Can an insurance company waive a defense based on lack of insurable interest by accepting premiums for the policy and issuing it? It may depend on the jurisdiction you are in. If the insurance company issued the policy and accepted the premiums even though it should have known its customer did not have an insurable interest, the policyholder may be able to recover in some jurisdictions.1 New York Courts have recognized the theories of waiver and estoppel under these circumstances.2

The philosophy embodied in finding an insurable interest in such circumstances is:

The courts are loathe to enforce a forfeiture and are prompt to seize on any circumstances which will indicate a waiver on the part of the insurer or which will raise an estoppel against it.3

In other jurisdictions, establishing insurance coverage on the basis of waiver or estoppel may not be allowed, on the theory that an insurance policy is void from the beginning (ab initio) where there is no insurable interest. This approach is based on a public policy against wagering contracts. When a waiver or estoppel theory is not available, policyholders have pursued fraud theories against insurance carriers by showing they were induced to purchase policies by insurer carriers’ misrepresentations that coverage could be provided.4

As far back as 1879, courts have criticized the practice of accepting policy premiums and issuing policies when insurers should have been aware of facts that could void policies:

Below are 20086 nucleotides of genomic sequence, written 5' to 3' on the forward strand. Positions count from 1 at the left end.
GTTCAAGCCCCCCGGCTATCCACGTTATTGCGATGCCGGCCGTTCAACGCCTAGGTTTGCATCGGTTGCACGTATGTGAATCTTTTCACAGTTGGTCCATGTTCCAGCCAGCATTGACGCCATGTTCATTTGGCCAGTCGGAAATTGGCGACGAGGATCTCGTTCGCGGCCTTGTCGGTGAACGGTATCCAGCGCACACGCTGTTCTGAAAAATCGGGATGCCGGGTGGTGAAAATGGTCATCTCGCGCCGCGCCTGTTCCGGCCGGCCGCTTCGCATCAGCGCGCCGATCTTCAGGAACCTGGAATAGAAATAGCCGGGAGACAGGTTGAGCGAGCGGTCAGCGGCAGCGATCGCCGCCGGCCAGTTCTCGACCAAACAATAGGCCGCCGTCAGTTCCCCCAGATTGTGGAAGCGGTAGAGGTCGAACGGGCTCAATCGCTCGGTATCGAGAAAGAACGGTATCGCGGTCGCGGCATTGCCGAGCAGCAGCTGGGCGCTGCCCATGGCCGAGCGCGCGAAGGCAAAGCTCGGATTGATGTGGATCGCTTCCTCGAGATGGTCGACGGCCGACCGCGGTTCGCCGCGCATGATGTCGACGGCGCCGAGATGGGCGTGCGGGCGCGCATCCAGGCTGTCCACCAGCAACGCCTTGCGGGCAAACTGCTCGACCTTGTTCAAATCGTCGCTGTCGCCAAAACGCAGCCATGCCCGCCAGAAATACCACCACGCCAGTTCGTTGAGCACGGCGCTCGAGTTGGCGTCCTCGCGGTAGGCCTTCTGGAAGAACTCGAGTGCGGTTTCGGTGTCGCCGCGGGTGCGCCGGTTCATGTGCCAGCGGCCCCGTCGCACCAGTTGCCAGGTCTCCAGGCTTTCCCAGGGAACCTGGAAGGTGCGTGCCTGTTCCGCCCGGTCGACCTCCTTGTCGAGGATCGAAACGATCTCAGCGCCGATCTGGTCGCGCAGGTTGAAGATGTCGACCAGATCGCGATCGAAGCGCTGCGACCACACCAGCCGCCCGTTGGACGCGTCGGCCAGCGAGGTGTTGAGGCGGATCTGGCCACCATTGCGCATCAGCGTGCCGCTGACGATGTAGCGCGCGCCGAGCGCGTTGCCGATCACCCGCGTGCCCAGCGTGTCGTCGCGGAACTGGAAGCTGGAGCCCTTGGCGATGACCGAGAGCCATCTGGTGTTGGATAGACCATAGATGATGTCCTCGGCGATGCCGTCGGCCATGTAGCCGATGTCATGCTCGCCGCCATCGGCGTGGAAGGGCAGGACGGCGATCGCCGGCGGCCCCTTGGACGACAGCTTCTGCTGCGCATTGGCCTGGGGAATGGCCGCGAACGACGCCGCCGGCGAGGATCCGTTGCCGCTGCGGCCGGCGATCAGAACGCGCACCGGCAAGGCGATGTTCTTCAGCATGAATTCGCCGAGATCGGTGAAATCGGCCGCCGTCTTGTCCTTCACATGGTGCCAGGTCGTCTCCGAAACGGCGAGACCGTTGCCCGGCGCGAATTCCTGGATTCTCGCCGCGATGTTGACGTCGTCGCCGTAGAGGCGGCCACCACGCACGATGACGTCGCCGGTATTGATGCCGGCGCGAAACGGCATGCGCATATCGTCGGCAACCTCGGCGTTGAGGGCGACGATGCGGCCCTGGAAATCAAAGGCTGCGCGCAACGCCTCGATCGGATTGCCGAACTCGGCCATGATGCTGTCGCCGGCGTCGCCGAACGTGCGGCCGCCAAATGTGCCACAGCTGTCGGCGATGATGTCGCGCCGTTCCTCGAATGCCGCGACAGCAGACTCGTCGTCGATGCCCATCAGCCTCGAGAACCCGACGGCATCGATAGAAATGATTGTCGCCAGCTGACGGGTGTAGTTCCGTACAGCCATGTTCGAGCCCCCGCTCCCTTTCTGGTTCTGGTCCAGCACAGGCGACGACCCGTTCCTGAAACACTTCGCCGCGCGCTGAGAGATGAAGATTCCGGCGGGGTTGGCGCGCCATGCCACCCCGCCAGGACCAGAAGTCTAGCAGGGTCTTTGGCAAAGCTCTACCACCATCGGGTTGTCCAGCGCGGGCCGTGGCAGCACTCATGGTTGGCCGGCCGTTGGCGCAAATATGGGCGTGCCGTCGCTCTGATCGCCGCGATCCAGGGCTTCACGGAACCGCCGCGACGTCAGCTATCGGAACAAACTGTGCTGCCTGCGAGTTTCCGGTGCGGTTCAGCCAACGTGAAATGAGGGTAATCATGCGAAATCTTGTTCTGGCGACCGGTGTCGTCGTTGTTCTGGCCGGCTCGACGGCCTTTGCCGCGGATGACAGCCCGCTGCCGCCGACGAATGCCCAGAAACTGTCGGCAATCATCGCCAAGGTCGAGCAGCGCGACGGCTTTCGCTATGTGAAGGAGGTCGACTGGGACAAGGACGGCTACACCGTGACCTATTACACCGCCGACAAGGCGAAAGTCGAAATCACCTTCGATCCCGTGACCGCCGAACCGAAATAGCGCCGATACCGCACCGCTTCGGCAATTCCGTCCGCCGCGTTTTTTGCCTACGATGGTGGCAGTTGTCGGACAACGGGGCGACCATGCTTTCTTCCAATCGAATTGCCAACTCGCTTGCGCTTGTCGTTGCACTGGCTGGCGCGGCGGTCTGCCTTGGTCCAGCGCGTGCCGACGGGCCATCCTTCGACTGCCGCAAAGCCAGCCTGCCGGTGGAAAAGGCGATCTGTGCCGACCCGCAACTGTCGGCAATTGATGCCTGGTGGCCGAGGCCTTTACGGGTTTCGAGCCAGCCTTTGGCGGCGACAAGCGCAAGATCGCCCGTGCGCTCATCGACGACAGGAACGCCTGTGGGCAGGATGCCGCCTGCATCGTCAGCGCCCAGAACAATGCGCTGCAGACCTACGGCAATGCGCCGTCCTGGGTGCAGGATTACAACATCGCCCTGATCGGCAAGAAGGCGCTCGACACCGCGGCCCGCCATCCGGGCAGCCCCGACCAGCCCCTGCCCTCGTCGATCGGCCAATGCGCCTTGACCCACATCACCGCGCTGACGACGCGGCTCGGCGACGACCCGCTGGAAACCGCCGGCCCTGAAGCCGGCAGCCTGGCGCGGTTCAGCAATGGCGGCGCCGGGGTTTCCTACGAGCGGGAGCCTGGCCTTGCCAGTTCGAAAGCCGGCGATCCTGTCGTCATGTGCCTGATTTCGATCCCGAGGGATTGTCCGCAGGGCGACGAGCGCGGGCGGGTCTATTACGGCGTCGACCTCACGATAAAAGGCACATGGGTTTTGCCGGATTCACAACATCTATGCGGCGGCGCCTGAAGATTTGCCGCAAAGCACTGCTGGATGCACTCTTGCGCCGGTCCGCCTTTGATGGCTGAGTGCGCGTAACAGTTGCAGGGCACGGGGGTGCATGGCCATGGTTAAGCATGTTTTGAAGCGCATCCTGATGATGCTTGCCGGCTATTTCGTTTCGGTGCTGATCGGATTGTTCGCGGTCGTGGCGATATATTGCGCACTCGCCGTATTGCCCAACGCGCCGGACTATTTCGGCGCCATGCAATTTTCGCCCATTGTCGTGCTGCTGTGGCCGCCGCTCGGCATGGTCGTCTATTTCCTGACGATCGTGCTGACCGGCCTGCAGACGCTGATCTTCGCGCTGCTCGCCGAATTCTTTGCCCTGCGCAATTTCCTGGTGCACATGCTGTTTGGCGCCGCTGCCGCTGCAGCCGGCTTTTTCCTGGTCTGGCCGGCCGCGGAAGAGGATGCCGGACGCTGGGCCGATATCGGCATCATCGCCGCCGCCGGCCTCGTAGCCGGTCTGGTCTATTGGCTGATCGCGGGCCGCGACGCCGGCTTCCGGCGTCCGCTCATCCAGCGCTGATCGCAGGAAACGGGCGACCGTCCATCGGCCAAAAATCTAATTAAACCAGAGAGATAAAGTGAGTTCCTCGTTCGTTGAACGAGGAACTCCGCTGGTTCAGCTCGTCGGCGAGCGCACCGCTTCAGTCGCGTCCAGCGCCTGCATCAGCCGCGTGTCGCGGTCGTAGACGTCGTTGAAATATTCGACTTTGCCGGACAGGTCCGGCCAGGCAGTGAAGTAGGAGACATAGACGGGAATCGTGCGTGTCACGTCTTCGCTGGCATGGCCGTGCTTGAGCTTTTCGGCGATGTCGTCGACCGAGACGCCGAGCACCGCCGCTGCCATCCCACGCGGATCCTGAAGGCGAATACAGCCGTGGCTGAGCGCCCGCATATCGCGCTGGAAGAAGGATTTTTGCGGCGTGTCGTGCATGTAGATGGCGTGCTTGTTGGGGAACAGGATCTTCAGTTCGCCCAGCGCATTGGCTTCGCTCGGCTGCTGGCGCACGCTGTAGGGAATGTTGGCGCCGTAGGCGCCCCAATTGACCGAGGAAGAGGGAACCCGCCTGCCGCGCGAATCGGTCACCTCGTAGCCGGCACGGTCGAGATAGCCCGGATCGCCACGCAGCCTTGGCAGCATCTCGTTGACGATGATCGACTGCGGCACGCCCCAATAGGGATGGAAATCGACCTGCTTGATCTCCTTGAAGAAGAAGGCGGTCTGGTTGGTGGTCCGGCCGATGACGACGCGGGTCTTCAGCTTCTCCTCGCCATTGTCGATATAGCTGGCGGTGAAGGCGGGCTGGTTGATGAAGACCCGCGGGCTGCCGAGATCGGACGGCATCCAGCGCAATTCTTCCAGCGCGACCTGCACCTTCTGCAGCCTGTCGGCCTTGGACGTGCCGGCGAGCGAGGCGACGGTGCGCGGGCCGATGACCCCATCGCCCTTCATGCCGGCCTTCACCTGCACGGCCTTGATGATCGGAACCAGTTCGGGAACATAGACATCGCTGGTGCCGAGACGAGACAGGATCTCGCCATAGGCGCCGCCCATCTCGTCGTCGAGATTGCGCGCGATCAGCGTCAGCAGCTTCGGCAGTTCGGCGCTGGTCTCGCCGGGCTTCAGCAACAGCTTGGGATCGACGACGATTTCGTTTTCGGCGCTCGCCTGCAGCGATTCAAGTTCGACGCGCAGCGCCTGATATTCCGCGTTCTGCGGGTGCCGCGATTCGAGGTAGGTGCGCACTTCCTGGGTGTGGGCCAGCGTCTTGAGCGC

If the crafty conditions, with which fire insurance companies fence in the rights of the assured, and the subtle argument which their counsel found upon them, were always to prevail, these corporations would be reduced almost to the single function of receiving premiums for little or no risk.5

If questions arise, policyholders and their representatives should consult with experienced counsel to evaluate potential avenues of recovery.

1 From a strict conceptual standpoint, there exists a distinction between "waiver" and "estoppel," a waiver being an intentional relinquishment of a known right—a voluntary act—and estoppel being the misleading of a party entitled to rely on the acts or statements in question and a resultant change of position to the detriment of the party acting. In many of the insurance cases, however, the courts have not clearly distinguished between waiver and estoppel and sometimes have used the terms interchangeably. 91 A.L.R. 3d 513
2 Ferraiolo v. Commonwealth Ins. Co., 240 NYS 2d 270 (1963); St. Paul’s Roman Catholic Church v Westchester Fire Ins. Co., 319 NYS 2d 239 (1971).
3 Hollman, Insurance and the Doctrines of Estoppel, Waiver, and Election, 9 Am-Bus L J 39 (1971).
4 Brewton v. Alabama Farm Bureau Mut. Cas. Ins. Co., Inc. 474 So. 2d 1120 (Ala. 1985).
5 Appleton Iron Co. v. British American Assur. Co., 46 Wis. 23, 1 N.W. 9 (Wis. 1879).